After holding seven regional consultations with more than 100 World Health Organization (WHO) member states and gathering information over the course of two years, the Commission on Ending Childhood Obesity (ECHO) presented its 50-page report to the WHO Director-General, Dr Margaret Chan. The facts are sobering. The rate of childhood obesity is increasing at an alarming pace and it’s truly becoming a global epidemic. These are the key takeaways.
1. It’s estimated that in 2014, 41 million children worldwide under five years of age were either overweight or obese; with 48 percent of these children living in Asia and 25 percent in Africa. These frightening figures suggest that if steps aren’t taken, an estimated 41 million children will likely go on to develop serious health issues. Attention should be paid to to ensure that your kids maintain a healthy weight. It’s never too early to start them on a healthy diet (it’ll be better for you, too).
2. Though there are more children in low- and middle-income countries who are obese and overweight than there are in high-income countries, the ECHO report found that globalization and urbanization are affecting lifestyle choices no matter how wealthy the nation. So Canadians do need to be concerned, too. This is a huge issue here as well—about one-third of Canadians aged 5 to 17 are overweight, according to Statistics Canada. The culprits are well known: kids are spending too much time on devices and they aren’t getting enough exercise. Plus, the availability of cheap processed food definitely plays a large role. What isn’t so clear yet is how best to tackle obesity in young children.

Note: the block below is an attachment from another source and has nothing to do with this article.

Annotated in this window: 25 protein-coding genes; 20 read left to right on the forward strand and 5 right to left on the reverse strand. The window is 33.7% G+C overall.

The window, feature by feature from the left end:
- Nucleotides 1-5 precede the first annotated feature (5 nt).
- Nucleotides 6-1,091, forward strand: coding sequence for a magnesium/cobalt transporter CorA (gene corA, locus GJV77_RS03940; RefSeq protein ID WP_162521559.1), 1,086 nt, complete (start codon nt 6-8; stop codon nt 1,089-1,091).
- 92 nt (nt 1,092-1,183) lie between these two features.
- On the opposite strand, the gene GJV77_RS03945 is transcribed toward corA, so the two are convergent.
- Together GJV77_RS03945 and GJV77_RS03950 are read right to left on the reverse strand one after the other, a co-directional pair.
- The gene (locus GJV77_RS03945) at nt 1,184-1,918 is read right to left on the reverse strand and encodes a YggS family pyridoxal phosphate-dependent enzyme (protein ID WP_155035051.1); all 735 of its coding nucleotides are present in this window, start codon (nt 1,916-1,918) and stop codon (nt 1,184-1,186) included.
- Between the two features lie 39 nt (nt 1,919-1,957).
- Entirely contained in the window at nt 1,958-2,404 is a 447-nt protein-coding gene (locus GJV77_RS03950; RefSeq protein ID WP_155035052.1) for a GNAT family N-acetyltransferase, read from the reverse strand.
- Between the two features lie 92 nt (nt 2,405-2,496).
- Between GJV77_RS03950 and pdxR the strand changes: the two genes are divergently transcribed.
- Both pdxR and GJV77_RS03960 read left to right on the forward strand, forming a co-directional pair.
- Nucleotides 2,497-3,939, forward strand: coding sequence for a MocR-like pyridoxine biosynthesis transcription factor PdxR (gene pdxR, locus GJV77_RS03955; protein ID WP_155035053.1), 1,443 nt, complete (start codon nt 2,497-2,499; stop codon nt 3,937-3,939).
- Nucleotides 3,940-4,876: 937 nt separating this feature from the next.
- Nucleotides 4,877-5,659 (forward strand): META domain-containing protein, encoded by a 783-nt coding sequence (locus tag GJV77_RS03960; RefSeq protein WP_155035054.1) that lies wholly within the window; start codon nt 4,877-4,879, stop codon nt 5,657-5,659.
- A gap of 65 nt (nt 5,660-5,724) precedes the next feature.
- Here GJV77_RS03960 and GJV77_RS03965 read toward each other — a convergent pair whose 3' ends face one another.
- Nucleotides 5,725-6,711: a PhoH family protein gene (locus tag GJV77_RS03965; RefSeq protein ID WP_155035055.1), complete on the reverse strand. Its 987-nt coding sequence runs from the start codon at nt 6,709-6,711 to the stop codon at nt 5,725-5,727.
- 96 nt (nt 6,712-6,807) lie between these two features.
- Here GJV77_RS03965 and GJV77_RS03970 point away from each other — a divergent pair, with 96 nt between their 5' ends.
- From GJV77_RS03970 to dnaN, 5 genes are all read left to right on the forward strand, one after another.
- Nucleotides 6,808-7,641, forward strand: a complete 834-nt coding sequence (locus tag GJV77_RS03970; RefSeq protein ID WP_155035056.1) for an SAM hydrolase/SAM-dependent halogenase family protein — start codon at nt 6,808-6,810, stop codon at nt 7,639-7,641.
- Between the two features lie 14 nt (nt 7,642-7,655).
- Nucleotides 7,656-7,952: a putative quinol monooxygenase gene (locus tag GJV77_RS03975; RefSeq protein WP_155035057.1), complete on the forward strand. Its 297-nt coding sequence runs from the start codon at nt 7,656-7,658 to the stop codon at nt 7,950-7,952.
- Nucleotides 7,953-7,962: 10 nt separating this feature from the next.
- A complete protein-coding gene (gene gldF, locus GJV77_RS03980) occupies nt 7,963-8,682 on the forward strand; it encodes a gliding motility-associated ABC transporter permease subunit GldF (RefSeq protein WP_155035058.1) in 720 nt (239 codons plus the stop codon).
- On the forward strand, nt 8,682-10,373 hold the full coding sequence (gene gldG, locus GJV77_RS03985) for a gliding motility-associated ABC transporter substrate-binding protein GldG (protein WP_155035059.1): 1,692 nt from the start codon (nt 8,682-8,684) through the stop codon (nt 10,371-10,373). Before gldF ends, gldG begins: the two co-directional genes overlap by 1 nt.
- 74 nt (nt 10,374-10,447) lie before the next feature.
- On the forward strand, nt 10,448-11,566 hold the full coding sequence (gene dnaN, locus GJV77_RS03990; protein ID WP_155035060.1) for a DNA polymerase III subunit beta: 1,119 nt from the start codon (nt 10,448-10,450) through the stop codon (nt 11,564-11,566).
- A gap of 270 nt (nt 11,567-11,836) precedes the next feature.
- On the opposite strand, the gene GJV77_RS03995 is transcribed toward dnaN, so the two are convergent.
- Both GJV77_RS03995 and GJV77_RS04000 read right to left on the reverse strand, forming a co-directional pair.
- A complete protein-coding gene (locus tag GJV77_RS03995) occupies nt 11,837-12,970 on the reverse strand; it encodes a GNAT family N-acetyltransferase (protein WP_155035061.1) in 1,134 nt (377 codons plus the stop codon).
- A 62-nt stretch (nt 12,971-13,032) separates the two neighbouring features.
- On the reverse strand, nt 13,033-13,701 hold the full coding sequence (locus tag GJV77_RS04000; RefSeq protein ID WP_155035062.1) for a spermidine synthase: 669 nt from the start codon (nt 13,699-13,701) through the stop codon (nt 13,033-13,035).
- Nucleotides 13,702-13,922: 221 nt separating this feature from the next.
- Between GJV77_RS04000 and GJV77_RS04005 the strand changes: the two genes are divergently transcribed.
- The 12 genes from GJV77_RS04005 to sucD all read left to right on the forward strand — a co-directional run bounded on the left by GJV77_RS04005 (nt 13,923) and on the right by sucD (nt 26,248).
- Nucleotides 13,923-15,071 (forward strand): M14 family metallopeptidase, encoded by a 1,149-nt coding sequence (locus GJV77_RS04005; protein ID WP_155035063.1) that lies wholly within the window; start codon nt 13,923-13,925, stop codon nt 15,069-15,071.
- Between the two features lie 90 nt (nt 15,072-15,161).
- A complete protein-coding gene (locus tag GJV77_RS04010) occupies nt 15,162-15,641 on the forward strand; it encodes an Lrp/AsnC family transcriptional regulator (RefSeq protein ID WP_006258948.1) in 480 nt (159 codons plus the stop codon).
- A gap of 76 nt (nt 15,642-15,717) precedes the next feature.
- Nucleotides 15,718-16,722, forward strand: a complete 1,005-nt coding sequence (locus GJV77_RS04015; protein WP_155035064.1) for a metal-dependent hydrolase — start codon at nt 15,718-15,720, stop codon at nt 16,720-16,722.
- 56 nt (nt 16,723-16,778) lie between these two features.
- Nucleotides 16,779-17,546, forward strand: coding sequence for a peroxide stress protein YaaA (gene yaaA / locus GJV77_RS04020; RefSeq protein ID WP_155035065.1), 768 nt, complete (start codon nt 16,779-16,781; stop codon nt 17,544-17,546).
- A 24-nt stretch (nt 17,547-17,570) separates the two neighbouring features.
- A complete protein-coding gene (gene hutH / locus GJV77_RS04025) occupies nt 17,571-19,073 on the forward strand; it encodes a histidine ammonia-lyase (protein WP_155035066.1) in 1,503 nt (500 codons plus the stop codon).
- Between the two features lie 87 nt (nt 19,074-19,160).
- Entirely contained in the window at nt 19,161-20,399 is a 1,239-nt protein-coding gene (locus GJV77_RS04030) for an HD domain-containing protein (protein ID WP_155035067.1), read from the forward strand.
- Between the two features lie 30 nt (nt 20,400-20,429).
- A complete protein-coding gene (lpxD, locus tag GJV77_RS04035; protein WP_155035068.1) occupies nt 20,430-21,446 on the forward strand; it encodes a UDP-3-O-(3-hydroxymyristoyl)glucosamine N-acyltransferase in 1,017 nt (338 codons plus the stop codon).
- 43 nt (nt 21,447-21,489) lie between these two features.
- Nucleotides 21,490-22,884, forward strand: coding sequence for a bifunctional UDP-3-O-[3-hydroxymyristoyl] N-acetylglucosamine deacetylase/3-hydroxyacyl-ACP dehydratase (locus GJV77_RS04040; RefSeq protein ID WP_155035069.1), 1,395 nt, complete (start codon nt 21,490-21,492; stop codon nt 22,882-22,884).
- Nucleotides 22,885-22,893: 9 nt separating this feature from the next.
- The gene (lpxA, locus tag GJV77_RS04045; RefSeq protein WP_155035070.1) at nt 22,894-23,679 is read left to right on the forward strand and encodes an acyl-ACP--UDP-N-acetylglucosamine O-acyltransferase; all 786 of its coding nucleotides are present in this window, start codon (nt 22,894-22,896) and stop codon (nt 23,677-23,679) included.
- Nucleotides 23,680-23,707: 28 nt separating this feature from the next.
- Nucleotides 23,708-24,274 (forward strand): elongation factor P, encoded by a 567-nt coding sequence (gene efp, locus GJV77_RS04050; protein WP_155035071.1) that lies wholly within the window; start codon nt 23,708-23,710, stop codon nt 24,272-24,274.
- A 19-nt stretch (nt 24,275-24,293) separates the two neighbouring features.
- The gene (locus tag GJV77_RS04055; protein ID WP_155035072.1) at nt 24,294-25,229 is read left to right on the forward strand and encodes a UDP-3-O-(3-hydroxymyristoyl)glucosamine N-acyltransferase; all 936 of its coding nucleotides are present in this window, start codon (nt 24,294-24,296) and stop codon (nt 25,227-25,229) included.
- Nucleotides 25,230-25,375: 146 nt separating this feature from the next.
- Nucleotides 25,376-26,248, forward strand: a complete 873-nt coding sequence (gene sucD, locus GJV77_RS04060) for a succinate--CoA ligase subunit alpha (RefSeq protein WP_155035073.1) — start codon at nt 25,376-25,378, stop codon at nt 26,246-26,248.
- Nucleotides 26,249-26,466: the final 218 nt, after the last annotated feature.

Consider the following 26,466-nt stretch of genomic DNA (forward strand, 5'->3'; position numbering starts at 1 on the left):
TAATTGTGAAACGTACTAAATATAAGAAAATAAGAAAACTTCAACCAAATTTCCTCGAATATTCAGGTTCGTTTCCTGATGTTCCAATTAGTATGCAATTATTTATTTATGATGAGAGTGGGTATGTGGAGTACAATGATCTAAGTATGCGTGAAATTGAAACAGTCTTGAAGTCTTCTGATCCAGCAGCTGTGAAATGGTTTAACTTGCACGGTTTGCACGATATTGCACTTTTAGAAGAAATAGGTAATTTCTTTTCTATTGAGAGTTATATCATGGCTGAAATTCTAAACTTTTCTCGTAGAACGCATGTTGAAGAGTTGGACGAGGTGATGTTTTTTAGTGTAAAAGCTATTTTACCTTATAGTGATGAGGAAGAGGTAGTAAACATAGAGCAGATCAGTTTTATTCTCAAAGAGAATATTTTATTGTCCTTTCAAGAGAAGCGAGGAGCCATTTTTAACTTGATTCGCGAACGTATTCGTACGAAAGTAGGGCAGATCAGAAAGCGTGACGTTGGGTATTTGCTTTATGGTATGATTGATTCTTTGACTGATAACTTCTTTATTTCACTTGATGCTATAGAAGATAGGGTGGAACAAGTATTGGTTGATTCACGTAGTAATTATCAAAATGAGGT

3. To fight this childhood epidemic, researchers say we need to start thinking about it, even before conception. Couples planning to have kids should get nutritional guidance and advice before and during pregnancy. It’s important to note that this does not mean mothers alone. Fathers should also ensure they are maintaining a healthy diet because the health of fathers before conception can influence the possibility of obesity in their children. Talk to your doctor about any existing health concerns you might have and about diet, as malnutrition during pregnancy can lead to obesity in children.